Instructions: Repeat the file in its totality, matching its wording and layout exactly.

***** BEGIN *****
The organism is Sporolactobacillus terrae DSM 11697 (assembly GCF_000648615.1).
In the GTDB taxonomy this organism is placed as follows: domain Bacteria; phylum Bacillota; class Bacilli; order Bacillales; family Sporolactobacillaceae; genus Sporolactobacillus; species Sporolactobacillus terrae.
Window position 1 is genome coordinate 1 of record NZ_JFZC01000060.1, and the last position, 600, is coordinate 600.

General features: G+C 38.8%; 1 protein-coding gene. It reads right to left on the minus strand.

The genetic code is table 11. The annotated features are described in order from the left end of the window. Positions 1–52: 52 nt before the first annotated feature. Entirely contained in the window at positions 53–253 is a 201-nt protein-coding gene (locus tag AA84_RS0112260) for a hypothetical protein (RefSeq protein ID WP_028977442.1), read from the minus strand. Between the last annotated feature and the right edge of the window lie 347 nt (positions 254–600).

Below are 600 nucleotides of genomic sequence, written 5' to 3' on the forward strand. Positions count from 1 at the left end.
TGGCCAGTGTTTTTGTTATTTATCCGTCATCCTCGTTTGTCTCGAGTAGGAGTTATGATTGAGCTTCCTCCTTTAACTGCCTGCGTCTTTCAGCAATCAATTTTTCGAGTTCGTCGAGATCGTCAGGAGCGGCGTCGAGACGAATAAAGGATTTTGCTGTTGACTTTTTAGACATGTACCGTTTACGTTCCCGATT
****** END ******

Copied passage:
The organism is Sporolactobacillus terrae DSM 11697 (assembly GCF_000648615.1).
In the GTDB taxonomy this organism is placed as follows: domain Bacteria; phylum Bacillota; class Bacilli; order Bacillales; family Sporolactobacillaceae; genus Sporolactobacillus; species Sporolactobacillus terrae.
Window position 1 is genome coordinate 1 of record NZ_JFZC01000060.1, and the last position, 600, is coordinate 600.

General features: G+C 38.8%; 1 protein-coding gene. It reads right to left on the minus strand.

The genetic code is table 11. The annotated features are described in order from the left end of the window. Positions 1–52: 52 nt before the first annotated feature. Entirely contained in the window at positions 53–253 is a 201-nt protein-coding gene (locus tag AA84_RS0112260) for a hypothetical protein (RefSeq protein ID WP_028977442.1), read from the minus strand. Between the last annotated feature and the right edge of the window lie 347 nt (positions 254–600).

Below are 600 nucleotides of genomic sequence, written 5' to 3' on the forward strand. Positions count from 1 at the left end.
TGGCCAGTGTTTTTGTTATTTATCCGTCATCCTCGTTTGTCTCGAGTAGGAGTTATGATTGAGCTTCCTCCTTTAACTGCCTGCGTCTTTCAGCAATCAATTTTTCGAGTTCGTCGAGATCGTCAGGAGCGGCGTCGAGACGAATAAAGGATTTTGCTGTTGACTTTTTAGACATGTACCGTTTACGTTCCCGATT